Changing the conversation and shifting beliefs about women’s power and protection

Grappling with war and trauma across the Greater Horn of Africa, a group of 40 fearless grassroots leaders, G40, were coached and mentored, inimitably, by former heads of state and government to build their leverage with power brokers — in a project premised on the potential decision-making superiority of a group of far-flung, diversely-able people experiencing extreme insecurity personally and professionally.

Abdoulie Janneh, Kim Campbell, Erastus Mwencha and Mary Robinson at the launch of G40 in Addis Abeba, October 6-9, 2009

G40 strategised and rehearsed with Club de Madrid former state/government leaders to engage key decision-makers, inform and affect recovery for Northern Uganda, constitution-making in Somalia, the prevention of violence in post-referendum Sudan, the IGAD Peace and Security Strategy, and the development of Regional Action Plans on implementation of UNSCR 1325. Collective learning was facilitated by the implementing partnership between Isis-Women’s International Cross Cultural Exchange, Institute for Security Studies and Club de Madrid.

The funding proposal for this first-time, experimental strategy told an entirely unprecedented story about connecting grassroots women and highest-level decision-makers that attracted €1.2 million from German, Norwegian and Belgian governments and the European Commission, and mobilised sizeable non-financial support across the United Nations and African Union.

G40 with Mahboub Maalim, IGAD Executive Secretary on mainstreaming UNSCR 1325 into the IGAD Peace and Security Strategy. Djibouti, December 2009

“If you do not understand the role of certain women in their communities, you do not understand how they can be supporters in the process of creating order, and the mission will be a failure. By dint of experience and error, we are learning in the world how to understand that women are key to the success of these processes, so I think it is very important to emphasize the work we are doing here in this project to gather able and skilled women.”

Kim Campbell, former Canadian Prime Minister and Club de Madrid member

Intensive and extensive outreach mission to Brussels led by Kamilia Kuku (Sudan), Margaret Akullu (Uganda) and Asli Duale (Somalia), September 8-10, 2010

Decisions about local security problems should be made, as much as possible, by people close to the problem: by women with first-hand knowledge of the causes and extreme effects of the evolving situation on the ground.”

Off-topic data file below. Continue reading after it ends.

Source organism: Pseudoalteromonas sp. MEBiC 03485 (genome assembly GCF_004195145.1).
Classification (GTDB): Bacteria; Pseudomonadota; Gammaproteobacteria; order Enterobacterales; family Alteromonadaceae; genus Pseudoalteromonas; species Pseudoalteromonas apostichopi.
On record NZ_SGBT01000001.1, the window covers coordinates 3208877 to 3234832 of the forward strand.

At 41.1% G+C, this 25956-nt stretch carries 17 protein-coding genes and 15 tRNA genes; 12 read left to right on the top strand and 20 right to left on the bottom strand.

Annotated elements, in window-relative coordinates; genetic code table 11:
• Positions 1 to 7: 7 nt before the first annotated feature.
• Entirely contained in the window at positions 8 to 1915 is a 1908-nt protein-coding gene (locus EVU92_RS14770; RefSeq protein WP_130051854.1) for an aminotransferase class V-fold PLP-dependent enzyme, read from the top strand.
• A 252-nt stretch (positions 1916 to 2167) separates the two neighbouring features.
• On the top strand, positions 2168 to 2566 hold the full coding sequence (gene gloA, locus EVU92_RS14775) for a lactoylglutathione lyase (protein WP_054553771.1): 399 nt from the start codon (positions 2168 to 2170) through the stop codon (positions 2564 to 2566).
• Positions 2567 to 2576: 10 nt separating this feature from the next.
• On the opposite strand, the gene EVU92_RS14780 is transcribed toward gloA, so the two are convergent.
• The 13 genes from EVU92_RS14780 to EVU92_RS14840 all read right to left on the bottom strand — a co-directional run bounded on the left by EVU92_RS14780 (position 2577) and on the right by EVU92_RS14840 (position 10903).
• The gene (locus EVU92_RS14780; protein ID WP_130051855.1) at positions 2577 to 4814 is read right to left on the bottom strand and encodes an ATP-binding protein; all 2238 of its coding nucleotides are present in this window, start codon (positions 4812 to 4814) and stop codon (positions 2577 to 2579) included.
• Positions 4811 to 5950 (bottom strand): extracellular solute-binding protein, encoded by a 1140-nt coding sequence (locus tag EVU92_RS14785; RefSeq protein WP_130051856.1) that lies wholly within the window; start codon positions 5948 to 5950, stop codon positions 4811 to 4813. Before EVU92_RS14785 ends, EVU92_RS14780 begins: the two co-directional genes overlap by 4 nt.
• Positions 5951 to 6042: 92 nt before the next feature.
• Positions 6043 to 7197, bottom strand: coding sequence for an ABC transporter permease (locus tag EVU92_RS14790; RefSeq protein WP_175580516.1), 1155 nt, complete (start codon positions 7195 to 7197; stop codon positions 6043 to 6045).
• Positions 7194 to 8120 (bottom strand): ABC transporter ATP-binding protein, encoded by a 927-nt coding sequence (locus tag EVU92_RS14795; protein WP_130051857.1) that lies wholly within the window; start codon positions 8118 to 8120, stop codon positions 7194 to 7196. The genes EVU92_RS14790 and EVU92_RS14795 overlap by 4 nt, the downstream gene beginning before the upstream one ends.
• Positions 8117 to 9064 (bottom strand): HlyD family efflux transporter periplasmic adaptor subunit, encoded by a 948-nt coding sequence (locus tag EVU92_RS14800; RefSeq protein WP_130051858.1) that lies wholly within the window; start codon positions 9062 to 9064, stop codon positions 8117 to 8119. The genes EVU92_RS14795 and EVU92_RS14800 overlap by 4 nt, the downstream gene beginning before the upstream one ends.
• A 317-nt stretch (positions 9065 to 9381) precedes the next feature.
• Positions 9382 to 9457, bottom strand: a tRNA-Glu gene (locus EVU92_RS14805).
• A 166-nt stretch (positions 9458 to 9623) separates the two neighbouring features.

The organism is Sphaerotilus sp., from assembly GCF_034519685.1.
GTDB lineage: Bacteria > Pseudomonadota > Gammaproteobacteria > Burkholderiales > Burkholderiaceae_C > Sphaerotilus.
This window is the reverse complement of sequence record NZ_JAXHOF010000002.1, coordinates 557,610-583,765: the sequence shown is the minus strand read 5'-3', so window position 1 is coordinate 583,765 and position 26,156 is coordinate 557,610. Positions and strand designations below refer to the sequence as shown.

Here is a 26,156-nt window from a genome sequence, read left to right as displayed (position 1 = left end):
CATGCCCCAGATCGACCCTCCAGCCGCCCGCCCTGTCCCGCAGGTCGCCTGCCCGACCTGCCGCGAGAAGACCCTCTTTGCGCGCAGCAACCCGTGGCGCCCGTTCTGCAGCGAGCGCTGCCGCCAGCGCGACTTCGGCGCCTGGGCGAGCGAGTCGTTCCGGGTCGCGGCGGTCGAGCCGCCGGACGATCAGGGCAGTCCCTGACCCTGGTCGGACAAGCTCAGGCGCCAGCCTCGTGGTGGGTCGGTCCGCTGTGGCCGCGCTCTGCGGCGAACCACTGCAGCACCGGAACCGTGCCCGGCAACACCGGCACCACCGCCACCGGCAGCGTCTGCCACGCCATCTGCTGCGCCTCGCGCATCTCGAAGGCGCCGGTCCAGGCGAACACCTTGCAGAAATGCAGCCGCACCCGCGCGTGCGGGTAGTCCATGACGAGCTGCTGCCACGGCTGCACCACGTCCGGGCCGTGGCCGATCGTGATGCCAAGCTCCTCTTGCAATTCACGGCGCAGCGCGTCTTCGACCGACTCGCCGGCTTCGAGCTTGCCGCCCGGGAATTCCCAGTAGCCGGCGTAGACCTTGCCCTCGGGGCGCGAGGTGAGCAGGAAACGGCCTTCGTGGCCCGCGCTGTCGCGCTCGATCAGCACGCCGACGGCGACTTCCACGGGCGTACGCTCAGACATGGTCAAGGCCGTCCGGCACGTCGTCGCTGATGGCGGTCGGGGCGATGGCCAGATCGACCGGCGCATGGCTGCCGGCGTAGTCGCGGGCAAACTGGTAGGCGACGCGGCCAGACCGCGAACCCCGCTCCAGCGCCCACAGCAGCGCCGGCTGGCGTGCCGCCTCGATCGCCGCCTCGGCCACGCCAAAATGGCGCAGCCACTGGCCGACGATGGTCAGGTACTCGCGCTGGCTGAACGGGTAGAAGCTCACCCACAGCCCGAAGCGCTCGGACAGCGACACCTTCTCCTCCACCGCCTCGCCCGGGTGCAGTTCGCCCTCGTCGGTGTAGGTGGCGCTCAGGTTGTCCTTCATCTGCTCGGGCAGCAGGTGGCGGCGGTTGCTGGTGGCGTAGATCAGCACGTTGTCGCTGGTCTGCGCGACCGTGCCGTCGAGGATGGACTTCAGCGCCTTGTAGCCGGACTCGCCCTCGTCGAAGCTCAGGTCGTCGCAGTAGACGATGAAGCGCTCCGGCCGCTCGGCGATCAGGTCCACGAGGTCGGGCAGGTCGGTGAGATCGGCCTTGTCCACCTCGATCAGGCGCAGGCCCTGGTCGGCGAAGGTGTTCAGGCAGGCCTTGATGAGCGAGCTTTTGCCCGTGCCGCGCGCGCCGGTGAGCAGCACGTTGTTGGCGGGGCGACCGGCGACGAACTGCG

Kamilia Kuku, speaking on behalf of G40 in Brussels, at the “10 years of UNSCR 1325: Ensuring Women’s Participation in Peace and Security” conference hosted by EU High Representative for Foreign Affairs and Security Policy Catherine Ashton and Belgian Foreign Minister Steven Vanackere. September 9, 2010

With dedicated support from Kim Campbell (Canada), Mary Robinson (Ireland), Valdis Birkavs (Latvia) and Kjell Bondevik (Norway), the G40 melting pot of teachers, humanitarian workers, lawyers, peace activists, political scientists, business professionals, historians, social workers, human rights defenders and journalists engaged and worked with hundreds of senior officials and activists across the Greater Horn of Africa and beyond, including Zanele Mbeki (photo #3, fifth column), Rosalind Marsden (#1, fourth column), Gladwell Otieno (#2, fourth column), Jackie Weatherspoon (#3, third column), Mohamed Ali Nur (#1, third column) and Florence Butegwa (#2, first column)

“The number of officials meeting and hearing the needs of a united, regional group of grassroots women has risen within a short time frame. Grassroots women are now actively involved in the recommendation, monitoring, and advising at different levels of peace and security decision making. They are redefining the traditional practices of peace and security meetings by being present, and bring innovative strategies to the table.”

In External Evaluation Report (period 2009-2010) prepared by Junko Kim for Club de Madrid, Isis-WICCE and ISS


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